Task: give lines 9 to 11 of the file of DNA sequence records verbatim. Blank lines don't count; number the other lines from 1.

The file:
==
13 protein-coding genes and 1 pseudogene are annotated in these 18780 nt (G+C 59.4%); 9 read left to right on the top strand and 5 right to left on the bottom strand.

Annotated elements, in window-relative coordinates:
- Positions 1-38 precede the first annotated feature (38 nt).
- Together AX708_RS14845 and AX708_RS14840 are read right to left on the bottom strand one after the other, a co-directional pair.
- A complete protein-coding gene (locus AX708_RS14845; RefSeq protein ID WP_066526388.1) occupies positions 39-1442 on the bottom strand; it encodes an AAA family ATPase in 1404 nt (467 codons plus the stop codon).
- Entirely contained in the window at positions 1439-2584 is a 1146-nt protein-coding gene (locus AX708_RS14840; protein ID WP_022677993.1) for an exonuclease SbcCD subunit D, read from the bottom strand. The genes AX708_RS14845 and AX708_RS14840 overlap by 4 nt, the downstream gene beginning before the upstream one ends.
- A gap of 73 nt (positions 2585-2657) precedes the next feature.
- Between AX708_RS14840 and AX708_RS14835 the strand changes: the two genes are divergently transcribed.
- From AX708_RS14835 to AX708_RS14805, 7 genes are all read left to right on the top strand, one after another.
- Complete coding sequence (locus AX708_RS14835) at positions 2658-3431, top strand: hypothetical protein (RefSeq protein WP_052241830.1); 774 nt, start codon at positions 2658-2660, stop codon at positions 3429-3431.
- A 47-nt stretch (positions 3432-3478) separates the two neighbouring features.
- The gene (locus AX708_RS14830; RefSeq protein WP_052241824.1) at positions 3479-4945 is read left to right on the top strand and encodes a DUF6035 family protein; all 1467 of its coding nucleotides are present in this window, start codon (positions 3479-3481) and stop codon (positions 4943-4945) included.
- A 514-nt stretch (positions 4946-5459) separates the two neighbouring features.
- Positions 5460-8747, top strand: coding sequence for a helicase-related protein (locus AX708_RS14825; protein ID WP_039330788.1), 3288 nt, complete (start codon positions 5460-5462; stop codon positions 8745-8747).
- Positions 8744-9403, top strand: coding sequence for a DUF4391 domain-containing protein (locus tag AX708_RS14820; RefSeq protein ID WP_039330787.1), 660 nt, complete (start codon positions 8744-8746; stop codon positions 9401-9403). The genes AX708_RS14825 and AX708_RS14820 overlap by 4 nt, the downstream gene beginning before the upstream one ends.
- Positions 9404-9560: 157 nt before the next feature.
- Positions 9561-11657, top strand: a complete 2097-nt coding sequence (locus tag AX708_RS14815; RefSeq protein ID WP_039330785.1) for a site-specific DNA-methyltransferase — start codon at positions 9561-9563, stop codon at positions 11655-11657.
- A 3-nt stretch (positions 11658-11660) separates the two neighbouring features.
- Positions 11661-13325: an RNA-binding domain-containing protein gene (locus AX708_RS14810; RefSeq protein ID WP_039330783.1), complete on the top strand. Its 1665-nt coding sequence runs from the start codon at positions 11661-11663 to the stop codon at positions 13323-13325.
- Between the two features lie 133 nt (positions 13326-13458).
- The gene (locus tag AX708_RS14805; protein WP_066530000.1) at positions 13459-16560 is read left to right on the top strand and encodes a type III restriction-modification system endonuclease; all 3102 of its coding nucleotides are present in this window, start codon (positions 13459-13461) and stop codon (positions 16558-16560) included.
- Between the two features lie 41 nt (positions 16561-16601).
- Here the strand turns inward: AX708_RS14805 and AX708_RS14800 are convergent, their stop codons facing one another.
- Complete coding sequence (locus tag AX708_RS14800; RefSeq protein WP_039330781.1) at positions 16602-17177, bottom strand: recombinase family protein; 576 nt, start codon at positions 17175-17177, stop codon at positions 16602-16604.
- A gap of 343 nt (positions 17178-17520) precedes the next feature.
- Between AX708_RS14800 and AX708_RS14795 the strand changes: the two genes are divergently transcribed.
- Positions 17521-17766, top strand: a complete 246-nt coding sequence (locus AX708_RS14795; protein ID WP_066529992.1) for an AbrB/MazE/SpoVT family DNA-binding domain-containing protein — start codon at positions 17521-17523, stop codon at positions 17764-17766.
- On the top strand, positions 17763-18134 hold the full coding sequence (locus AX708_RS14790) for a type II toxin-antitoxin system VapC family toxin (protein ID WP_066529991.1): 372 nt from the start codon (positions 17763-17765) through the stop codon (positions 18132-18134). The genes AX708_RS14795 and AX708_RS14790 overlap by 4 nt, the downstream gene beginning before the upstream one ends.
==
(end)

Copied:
- From AX708_RS14835 to AX708_RS14805, 7 genes are all read left to right on the top strand, one after another.
- Complete coding sequence (locus AX708_RS14835) at positions 2658-3431, top strand: hypothetical protein (RefSeq protein WP_052241830.1); 774 nt, start codon at positions 2658-2660, stop codon at positions 3429-3431.
- A 47-nt stretch (positions 3432-3478) separates the two neighbouring features.